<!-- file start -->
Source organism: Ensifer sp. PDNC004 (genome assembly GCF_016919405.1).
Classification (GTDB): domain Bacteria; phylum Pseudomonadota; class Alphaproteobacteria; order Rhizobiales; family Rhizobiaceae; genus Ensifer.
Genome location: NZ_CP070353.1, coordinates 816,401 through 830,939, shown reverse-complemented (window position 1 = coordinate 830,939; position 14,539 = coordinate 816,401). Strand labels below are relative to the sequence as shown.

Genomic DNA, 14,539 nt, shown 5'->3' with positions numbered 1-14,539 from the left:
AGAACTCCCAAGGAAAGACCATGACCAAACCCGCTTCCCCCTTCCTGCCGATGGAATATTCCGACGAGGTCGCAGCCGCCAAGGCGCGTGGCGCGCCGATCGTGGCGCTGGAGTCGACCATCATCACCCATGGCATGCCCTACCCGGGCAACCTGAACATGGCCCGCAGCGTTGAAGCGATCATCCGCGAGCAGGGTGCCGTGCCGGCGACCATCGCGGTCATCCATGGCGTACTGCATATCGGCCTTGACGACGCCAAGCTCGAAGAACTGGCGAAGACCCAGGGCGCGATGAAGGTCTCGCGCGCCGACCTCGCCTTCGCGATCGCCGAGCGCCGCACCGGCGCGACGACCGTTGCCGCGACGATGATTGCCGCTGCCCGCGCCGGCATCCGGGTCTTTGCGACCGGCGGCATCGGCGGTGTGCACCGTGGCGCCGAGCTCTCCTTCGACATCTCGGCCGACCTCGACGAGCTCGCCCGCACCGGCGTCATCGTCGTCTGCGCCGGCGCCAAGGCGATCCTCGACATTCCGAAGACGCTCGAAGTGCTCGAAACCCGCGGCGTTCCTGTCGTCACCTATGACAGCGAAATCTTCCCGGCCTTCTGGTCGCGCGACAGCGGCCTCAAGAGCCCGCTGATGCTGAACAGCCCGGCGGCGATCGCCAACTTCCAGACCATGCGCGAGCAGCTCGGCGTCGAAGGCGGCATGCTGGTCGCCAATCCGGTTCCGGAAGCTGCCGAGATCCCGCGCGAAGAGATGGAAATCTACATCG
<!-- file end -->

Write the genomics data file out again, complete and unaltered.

Source organism: Ensifer sp. PDNC004 (genome assembly GCF_016919405.1).
Classification (GTDB): domain Bacteria; phylum Pseudomonadota; class Alphaproteobacteria; order Rhizobiales; family Rhizobiaceae; genus Ensifer.
Genome location: NZ_CP070353.1, coordinates 816,401 through 830,939, shown reverse-complemented (window position 1 = coordinate 830,939; position 14,539 = coordinate 816,401). Strand labels below are relative to the sequence as shown.

Genomic DNA, 14,539 nt, shown 5'->3' with positions numbered 1-14,539 from the left:
AGAACTCCCAAGGAAAGACCATGACCAAACCCGCTTCCCCCTTCCTGCCGATGGAATATTCCGACGAGGTCGCAGCCGCCAAGGCGCGTGGCGCGCCGATCGTGGCGCTGGAGTCGACCATCATCACCCATGGCATGCCCTACCCGGGCAACCTGAACATGGCCCGCAGCGTTGAAGCGATCATCCGCGAGCAGGGTGCCGTGCCGGCGACCATCGCGGTCATCCATGGCGTACTGCATATCGGCCTTGACGACGCCAAGCTCGAAGAACTGGCGAAGACCCAGGGCGCGATGAAGGTCTCGCGCGCCGACCTCGCCTTCGCGATCGCCGAGCGCCGCACCGGCGCGACGACCGTTGCCGCGACGATGATTGCCGCTGCCCGCGCCGGCATCCGGGTCTTTGCGACCGGCGGCATCGGCGGTGTGCACCGTGGCGCCGAGCTCTCCTTCGACATCTCGGCCGACCTCGACGAGCTCGCCCGCACCGGCGTCATCGTCGTCTGCGCCGGCGCCAAGGCGATCCTCGACATTCCGAAGACGCTCGAAGTGCTCGAAACCCGCGGCGTTCCTGTCGTCACCTATGACAGCGAAATCTTCCCGGCCTTCTGGTCGCGCGACAGCGGCCTCAAGAGCCCGCTGATGCTGAACAGCCCGGCGGCGATCGCCAACTTCCAGACCATGCGCGAGCAGCTCGGCGTCGAAGGCGGCATGCTGGTCGCCAATCCGGTTCCGGAAGCTGCCGAGATCCCGCGCGAAGAGATGGAAATCTACATCG